LA CHANDELEUR

Fam­i­lies and friends get to­gether ev­ery 2 Fe­bru­ary to cel­e­brate an an­cient tra­di­tion with some de­li­cious, yet sim­ple food

France - - Bon Appétit -

Ex­actly 40 days af­ter Christ­mas, French peo­ple gather to­gether with fam­ily and close friends to mark the tra­di­tional cel­e­bra­tion of La Chandeleur.

Also known as the Chris­tian cel­e­bra­tion of Can­dle­mas, the event takes its name from the word chan­delle, mean­ing can­dle in French.

The an­cient date is a fes­ti­val of light, of­fer­ing hope in the dark­ness and a look for­ward to the brighter spring days ahead.

It orig­i­nally goes back to Ro­man times and in the 5th cen­tury AD, Pope Ge­la­sius I made the date a Chris­tian hol­i­day.

Ev­ery 2 Fe­bru­ary, French peo­ple make crêpes to mark the oc­ca­sion with some­thing de­li­cious to eat. Eggs, flour and milk are in plen­ti­ful sup­ply as house­holds whip up ei­ther a savoury or sweet treat for their trea­sured guests.

The rea­son that La Chandeleur is cel­e­brated with crêpes also goes back a very long time. At around the time that farm­ers would be­gin plant­ing win­ter crops, there was often sur­plus flour from the pre­vi­ous year’s har­vest which was used to make the in­ex­pen­sive and sim­ple food.

Also, with their round shape and golden colour, they are thought to have re­minded peo­ple of the sun.

Peas­ants soon be­gan to be­lieve that cel­e­brat­ing this date with crêpes would bring good luck and pros­per­ity, by chas­ing away the bad weather and herald­ing the ar­rival of spring.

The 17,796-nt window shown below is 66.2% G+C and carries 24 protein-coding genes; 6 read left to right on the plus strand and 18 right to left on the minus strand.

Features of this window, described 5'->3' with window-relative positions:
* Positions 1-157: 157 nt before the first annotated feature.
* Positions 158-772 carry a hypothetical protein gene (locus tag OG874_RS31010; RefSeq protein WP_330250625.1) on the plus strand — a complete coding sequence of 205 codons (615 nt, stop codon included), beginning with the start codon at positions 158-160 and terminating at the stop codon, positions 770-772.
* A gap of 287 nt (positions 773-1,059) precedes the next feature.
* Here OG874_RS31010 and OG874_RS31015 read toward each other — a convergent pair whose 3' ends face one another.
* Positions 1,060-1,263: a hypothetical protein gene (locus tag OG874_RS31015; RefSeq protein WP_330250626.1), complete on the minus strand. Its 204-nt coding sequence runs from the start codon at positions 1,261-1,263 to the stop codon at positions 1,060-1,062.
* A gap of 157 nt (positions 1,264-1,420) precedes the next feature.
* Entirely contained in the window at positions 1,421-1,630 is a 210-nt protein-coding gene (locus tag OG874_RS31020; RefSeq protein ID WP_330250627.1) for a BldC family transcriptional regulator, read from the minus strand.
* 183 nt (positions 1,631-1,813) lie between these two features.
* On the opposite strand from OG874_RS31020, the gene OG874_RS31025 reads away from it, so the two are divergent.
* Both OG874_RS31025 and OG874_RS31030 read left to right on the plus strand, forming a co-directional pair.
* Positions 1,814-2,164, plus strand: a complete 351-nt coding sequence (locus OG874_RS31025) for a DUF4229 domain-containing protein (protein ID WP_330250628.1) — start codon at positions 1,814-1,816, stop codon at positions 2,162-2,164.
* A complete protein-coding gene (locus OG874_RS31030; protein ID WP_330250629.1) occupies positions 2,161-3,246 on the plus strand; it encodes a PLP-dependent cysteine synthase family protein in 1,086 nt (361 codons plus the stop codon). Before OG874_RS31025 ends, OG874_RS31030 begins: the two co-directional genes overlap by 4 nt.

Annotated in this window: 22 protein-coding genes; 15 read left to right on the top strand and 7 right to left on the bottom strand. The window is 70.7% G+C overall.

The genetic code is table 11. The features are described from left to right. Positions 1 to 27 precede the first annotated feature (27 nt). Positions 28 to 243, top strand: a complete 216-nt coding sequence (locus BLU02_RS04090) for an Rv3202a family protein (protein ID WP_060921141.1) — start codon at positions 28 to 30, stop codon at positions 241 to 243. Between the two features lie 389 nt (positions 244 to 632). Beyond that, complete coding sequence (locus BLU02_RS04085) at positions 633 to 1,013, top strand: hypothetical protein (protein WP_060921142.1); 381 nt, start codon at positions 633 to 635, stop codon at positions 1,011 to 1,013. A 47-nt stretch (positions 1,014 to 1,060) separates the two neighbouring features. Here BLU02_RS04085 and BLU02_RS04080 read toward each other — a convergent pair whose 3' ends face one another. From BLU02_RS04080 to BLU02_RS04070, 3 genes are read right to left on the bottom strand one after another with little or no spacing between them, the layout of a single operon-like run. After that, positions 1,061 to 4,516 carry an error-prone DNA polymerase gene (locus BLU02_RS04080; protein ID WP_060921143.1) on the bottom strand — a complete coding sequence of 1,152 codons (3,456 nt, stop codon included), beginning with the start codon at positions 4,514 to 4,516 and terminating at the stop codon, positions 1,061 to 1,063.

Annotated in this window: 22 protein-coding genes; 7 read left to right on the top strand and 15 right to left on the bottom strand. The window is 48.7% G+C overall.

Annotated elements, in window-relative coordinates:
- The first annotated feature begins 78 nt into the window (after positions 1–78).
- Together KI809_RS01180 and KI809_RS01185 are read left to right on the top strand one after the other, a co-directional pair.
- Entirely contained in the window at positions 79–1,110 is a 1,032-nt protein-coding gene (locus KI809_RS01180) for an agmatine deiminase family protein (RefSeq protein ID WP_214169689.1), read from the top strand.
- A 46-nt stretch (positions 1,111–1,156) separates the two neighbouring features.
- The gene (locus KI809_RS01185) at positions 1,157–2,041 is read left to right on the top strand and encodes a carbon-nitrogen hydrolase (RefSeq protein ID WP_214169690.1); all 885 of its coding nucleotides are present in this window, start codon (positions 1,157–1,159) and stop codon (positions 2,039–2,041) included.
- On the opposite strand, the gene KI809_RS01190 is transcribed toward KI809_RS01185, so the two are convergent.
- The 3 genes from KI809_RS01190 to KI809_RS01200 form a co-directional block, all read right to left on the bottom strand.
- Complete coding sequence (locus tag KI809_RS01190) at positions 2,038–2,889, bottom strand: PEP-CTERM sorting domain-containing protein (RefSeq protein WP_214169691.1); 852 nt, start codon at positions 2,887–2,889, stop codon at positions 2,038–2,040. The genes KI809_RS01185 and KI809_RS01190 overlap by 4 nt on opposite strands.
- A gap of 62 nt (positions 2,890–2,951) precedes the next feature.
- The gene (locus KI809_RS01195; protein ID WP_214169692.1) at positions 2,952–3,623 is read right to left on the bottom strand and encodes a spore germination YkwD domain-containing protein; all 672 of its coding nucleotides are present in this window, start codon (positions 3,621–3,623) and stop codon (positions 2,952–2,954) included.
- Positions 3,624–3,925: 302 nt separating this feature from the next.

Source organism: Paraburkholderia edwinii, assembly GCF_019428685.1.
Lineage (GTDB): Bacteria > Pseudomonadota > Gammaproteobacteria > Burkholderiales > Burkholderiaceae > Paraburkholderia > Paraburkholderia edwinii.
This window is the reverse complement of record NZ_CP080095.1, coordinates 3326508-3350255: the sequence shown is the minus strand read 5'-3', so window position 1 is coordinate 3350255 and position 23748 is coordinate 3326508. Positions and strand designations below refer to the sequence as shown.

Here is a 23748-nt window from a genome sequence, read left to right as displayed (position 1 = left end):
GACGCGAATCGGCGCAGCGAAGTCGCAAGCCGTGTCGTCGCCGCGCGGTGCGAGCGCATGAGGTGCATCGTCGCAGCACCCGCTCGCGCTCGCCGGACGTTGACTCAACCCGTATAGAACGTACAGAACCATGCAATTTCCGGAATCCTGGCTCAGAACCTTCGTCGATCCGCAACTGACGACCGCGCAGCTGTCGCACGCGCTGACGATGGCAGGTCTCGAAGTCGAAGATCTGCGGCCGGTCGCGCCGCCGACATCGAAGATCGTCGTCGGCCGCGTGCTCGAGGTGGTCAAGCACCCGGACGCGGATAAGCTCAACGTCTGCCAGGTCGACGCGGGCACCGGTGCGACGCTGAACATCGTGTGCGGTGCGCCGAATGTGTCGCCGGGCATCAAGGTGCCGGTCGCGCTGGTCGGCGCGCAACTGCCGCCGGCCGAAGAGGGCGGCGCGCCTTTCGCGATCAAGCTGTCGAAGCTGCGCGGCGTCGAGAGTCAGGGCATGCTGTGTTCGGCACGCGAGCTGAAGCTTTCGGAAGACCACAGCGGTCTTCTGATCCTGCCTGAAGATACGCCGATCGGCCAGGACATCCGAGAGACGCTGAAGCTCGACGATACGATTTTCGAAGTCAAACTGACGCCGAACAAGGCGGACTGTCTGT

Even to­day, La Chandeleur is very pop­u­lar with French peo­ple but it is more out of rou­tine, tra­di­tion and a love of crêpes, than the re­li­gious rea­sons the cel­e­bra­tion be­gan with.

French peo­ple also hold a gold coin in their hand when flip­ping the crêpes and if caught, that would guar­an­tee pros­per­ity and good luck for the year ahead.

Other tra­di­tions are for crêpes to be only eaten af­ter 8pm and to place the first one in­side or on top of a cup­board, to ward off poverty and as­sure a boun­ti­ful har­vest.

The flavour of your meal is re­ally only lim­ited to your imag­i­na­tion, but one of the most fa­mous styles is crêpes suzette, in­vented by Au­guste Es­coffier, made up of Grand Marnier, orange and le­mon, be­fore be­ing flam­béed for the ex­tra wow fac­tor.

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